Young, healthy people may have to wait until 2022 for COVID-19 vaccine, says WHO
GENEVA: According to the World Health Organization’s chief scientist Soumya Swaminathan, healthy young people may have to wait as long as 2022 to be vaccinated against the coronavirus, stating that key health workers, and those in the “high-risk” category will be prioritised.
Swaminathan indicated that despite the numerous vaccine trials being undertaken across the world, speedy large-scale vaccinations would be unlikely, adding that “Most people agree, it’s starting with healthcare workers, and frontline workers, but even there, you need to define which of them are at highest risk, and then the elderly, and so on”.
Furthermore, she clarified that considering the progress made in quickly initiating vaccination trials, it can be expected that at least one effective strain of vaccine can be developed by 2021 (albeit in “limited quantities”), despite the fact that two potential candidates from Johnson & Johnson and AstraZeneca have been paused indefinitely due to safety concerns.
Swaminathan’s statements come in the midst of a global coronavirus resurgence, especially in Germany, which recorded its highest daily number of cases (6638) since the onset of the pandemic, warning the international community against being complacent about the decline in death rates, adding that “Mortality increases always lag behind increasing cases by a couple of weeks, we shouldn’t be complacent that death rates are coming down”. These revelations come after the Director-General of the WHO, Tedros Ghebreyesus, stated that the concept of “herd immunity” was “scientifically and ethically flawed”.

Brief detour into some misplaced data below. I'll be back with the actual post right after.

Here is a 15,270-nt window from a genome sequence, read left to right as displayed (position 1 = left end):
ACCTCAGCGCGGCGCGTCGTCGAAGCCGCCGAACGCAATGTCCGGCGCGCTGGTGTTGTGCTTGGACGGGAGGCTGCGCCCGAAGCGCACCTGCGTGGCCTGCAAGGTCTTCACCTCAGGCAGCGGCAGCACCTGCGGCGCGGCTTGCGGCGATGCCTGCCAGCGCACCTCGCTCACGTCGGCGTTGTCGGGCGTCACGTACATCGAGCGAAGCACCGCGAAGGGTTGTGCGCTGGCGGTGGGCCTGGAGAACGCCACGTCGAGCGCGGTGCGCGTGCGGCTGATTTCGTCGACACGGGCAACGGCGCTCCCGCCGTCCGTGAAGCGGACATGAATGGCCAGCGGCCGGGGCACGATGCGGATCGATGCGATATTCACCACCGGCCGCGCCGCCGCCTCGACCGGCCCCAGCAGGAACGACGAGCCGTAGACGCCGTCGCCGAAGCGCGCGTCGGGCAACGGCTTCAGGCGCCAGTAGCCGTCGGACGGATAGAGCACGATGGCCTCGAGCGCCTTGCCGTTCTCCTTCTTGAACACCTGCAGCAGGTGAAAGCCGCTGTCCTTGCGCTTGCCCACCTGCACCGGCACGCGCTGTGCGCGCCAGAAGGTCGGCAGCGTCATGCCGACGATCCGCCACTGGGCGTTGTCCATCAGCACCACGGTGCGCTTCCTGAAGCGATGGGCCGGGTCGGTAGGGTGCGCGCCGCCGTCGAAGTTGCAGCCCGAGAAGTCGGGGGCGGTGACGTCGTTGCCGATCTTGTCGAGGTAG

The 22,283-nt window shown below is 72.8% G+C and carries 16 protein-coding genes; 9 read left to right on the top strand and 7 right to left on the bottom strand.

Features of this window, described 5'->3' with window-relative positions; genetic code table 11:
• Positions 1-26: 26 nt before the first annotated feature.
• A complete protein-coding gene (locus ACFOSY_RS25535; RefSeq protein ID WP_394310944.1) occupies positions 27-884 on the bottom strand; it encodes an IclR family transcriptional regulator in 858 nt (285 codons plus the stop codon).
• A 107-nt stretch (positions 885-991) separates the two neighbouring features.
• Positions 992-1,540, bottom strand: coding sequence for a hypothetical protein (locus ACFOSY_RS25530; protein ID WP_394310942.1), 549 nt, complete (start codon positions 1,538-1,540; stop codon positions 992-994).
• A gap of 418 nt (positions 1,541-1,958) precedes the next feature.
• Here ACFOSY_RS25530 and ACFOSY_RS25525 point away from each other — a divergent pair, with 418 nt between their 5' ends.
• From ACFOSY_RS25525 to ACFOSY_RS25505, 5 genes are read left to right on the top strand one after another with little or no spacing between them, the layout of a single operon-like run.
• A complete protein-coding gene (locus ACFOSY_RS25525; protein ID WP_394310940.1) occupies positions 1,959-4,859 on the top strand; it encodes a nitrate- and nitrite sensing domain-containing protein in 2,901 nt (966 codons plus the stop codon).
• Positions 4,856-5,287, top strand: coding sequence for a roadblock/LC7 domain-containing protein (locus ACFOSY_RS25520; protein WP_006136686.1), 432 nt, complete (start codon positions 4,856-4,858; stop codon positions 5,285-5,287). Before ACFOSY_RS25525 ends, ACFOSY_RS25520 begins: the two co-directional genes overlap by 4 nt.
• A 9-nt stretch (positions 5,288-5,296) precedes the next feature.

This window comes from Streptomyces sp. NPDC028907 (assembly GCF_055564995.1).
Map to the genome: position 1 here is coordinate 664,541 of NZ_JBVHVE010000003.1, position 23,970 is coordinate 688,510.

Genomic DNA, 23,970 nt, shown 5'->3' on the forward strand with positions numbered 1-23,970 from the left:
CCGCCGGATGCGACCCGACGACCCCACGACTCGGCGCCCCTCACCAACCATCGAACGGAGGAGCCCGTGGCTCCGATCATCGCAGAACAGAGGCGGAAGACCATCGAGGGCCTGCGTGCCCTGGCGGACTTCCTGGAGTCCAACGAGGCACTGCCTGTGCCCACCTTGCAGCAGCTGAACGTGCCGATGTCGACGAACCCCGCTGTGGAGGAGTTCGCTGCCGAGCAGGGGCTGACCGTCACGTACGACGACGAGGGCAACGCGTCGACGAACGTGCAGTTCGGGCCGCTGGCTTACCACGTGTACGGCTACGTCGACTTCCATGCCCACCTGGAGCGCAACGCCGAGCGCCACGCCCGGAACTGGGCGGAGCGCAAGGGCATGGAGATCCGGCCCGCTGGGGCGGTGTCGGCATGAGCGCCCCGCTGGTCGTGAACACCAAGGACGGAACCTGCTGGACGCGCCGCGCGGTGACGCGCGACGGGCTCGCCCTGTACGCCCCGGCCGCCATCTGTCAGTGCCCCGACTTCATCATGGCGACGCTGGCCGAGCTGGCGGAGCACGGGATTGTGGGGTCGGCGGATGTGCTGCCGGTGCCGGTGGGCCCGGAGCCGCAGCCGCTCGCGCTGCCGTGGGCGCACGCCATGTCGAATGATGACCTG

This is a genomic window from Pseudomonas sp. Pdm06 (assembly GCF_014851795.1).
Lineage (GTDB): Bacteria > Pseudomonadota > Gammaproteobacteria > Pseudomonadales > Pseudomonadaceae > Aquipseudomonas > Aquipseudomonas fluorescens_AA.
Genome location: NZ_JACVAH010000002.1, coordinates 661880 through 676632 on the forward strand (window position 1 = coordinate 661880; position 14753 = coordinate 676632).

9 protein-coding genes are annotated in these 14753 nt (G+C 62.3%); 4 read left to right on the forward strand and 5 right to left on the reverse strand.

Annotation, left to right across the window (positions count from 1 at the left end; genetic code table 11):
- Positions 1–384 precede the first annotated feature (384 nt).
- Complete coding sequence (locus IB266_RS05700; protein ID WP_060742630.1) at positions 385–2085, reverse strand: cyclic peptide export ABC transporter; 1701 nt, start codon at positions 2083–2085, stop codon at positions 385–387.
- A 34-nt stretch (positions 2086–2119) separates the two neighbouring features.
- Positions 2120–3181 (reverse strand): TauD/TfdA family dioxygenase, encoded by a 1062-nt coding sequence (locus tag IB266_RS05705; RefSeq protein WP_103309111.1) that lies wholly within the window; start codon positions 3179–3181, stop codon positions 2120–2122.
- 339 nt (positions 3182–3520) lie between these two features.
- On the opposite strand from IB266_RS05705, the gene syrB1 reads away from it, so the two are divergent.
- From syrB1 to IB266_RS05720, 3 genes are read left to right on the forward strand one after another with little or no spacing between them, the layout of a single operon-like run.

The global impact of the COVID-19 pandemic is gargantuan in its proportions, with total infections at 38.4 million cases, and 1.09 million deaths – with the United States leading on both counts, with just under 8 million infections, and over 216,000 deaths, not to mention the massive economic impact of the virus itself.